What we really need

Great worship, great sermons and great fellowship are not enough. What we need are confessional communities where we can drop the façade, be honest, and let others join us in confession, so we can be known and find healing.

Curt Thompson, in his book Soul of Shame, said so succinctly, “We can love God, love ourselves and love others only to the degree that we are known by God and known by others.” God told us to love one another, and he told us that we are all members of one body. We cannot grow spiritually and we cannot overcome shame without a community willing to confess, repent, and then to grow in grace.

We need communities that focus on being known over knowledge. When we are known more fully, and still loved, we can breathe deeper, relax more fully, and begin to dream and imagine more fully. This is where our fountain of creativity is meant to emerge.

Surface level answers

Pixar has been astonishingly successful, and they attribute much of that success to their unique creative culture. They made an effort to encourage taking risks and offering up new ideas with sayings like, “fail early and fail often.” Clearly, they succeeded in creating a culture with greater freedom to try new ideas. Yet, this did not prevent inner turmoil and relational problems evidenced by allegations about sexual misconduct by John Lasseter.

The goal cannot be simply greater creativity. The goal must be a healthier culture which in turn provides a creative environment. This comes when we follow the model of our Father in heaven and what he has shown us in creation, and in the life of our Savior, Christ – who endured shame, and offers us love, hope, forgiveness and grace. This will primarily happen in small gatherings where people can mutually commit to vulnerability. The more authority you have, the more important it is that you have a community that can be there for you – without excusing your behavior or placing you on a pedestal. This is essential for those in leadership because they will be tempted to abuse their power and authority. It has been this way from the beginning.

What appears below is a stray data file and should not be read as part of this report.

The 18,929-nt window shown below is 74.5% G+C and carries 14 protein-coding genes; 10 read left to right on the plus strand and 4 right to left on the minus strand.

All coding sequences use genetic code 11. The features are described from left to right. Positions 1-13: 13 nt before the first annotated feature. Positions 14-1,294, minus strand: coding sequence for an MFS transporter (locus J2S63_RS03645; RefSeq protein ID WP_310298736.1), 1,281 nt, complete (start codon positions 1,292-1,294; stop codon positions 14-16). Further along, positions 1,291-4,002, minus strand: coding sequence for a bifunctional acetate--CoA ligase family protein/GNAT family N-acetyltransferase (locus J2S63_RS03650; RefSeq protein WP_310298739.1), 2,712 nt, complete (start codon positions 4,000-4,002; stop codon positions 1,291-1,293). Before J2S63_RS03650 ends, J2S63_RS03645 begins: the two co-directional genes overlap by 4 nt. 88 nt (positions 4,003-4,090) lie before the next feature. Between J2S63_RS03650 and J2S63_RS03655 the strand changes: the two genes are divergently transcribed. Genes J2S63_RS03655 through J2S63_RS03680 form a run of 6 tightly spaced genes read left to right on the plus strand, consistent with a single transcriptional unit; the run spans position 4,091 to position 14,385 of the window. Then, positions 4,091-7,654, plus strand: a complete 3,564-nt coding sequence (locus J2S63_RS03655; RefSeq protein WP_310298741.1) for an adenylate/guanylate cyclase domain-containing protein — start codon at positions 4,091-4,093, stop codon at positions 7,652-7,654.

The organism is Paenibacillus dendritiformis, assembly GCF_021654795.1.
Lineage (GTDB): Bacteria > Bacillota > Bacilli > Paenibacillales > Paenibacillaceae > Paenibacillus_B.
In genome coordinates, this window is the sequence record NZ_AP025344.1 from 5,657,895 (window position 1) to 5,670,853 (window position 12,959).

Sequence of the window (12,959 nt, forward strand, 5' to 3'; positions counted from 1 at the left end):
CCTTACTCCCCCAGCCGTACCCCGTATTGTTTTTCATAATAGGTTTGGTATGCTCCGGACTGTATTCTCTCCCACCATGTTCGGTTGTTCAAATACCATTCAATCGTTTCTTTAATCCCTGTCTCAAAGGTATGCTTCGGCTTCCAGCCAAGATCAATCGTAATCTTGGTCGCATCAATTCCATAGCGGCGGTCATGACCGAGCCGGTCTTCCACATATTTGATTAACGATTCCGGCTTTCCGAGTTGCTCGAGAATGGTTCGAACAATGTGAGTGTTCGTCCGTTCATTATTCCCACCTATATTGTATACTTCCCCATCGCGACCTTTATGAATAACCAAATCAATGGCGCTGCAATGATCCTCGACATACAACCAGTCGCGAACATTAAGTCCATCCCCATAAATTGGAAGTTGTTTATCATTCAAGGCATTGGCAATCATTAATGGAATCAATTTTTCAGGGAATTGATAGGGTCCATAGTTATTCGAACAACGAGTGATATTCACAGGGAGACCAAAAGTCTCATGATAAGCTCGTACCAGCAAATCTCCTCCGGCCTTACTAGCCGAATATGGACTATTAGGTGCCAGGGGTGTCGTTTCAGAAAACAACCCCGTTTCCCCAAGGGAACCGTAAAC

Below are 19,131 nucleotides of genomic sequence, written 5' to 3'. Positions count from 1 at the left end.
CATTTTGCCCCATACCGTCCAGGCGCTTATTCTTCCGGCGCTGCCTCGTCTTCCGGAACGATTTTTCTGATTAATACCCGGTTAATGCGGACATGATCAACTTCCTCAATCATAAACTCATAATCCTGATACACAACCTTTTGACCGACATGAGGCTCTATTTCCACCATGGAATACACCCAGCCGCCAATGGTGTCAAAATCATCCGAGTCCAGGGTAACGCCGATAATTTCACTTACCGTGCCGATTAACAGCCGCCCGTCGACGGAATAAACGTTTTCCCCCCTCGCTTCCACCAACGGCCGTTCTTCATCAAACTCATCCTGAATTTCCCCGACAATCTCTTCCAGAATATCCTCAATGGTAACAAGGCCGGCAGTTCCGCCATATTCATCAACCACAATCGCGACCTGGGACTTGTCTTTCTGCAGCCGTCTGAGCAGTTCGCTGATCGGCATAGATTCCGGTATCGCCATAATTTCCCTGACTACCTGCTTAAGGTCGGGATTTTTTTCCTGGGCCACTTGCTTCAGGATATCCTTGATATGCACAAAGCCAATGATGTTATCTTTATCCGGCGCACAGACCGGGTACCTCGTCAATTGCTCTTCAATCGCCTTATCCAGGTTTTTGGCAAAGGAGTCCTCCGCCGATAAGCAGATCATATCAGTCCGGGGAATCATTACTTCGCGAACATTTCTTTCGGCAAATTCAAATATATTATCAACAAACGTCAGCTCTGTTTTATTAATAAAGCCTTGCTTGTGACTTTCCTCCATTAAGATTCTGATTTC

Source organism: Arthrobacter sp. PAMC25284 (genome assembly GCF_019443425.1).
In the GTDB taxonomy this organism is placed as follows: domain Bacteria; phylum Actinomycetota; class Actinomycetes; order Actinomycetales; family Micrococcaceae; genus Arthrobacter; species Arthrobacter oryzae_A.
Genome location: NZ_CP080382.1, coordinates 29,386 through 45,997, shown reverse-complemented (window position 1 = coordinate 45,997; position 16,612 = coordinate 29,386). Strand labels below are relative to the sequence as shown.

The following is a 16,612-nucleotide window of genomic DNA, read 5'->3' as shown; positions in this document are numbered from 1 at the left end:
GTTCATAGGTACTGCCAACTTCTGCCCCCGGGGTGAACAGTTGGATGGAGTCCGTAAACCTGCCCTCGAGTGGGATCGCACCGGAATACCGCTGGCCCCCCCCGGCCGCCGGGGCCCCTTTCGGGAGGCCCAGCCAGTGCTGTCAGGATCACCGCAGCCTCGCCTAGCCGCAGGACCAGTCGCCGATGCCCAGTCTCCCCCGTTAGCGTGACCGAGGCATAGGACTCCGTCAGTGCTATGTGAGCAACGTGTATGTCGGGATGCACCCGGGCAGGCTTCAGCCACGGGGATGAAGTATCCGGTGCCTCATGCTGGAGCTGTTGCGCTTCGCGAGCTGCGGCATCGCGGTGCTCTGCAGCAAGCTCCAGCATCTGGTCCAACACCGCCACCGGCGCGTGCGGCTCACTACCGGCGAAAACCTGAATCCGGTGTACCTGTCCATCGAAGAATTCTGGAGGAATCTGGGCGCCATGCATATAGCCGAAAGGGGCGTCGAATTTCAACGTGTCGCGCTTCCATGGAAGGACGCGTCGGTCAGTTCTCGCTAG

Final charge

The final charge to the disciples was to go two by two, stay in community, and build communities committed to this new way of living. His promise: shame shall no longer have the last word, and cripple our cultures and societies when they are built on the love of the Father, the sacrifice of the Son, and the peace of the Holy Spirit. The Gospel will overcome, as God has planned it and as he is working that plan through us. Creativity requires vulnerability, just as our deeper need for spiritual growth requires vulnerability. We ought not to be satisfied with taking mere creative risks. Let us go deeper, doing the soul work we desperately need, and take risks in our relationships and in our spiritual walk with God. This is the grand journey that will nourish our souls even as it inspires our art.

Creativity requires vulnerability, and there is no way around it. We cannot go under, over, or find a short cut. God is calling us to step into the space of vulnerability, living out the conviction he knows us and he loves us.

Be brave.
Have confidence in the love your God has for you.
Be vulnerable in a healthy, confessional community.
Create for the good of the city in which you live and for the Glory of God.

(This article is adapted from our Artist Forum Presentation in Los Angeles. The content was inspired by Author and Psychologist, Curt Thompson. I highly recommend his book, The Soul of Shame).

Copyright © 2019 Joel & Michelle Pelsue. All Rights Reserved. Used with Permission.

6 comments on “Creativity Requires Vulnerability”

  1. Steven Cooper Reply

    Great article, Joel and Michelle. This is deeply moving. If one of our core problems is isolation, it makes sense the being known would be one of the most powerful realities we can experience. It also makes sense that being known/seen/heard TRULY is a gift that we all deeply long for. Since this is true, the art and stories that reflect any aspect of this kind of brokenness and healing would stir our souls deeply. If an artist hasn’t experienced this, how can they invite others to experience it through their art?

    • Joel Pelsue Reply

      Steven,

      Well stated. We cannot offer to others that which we do not possess. We need artists who have found this kind of community to express the joy and powerful transformation that is possible through their art. This could have a transformative effect on their community and their culture. May God raise up many artists who can do just that! Thank you so much for a Great comment.

  2. Sarah Reply

    Just confirms the need for my Lifegroup and the power not of the study but of being known in community. I sent them all this Article. Thank you for using your gift to articulate Gods plan.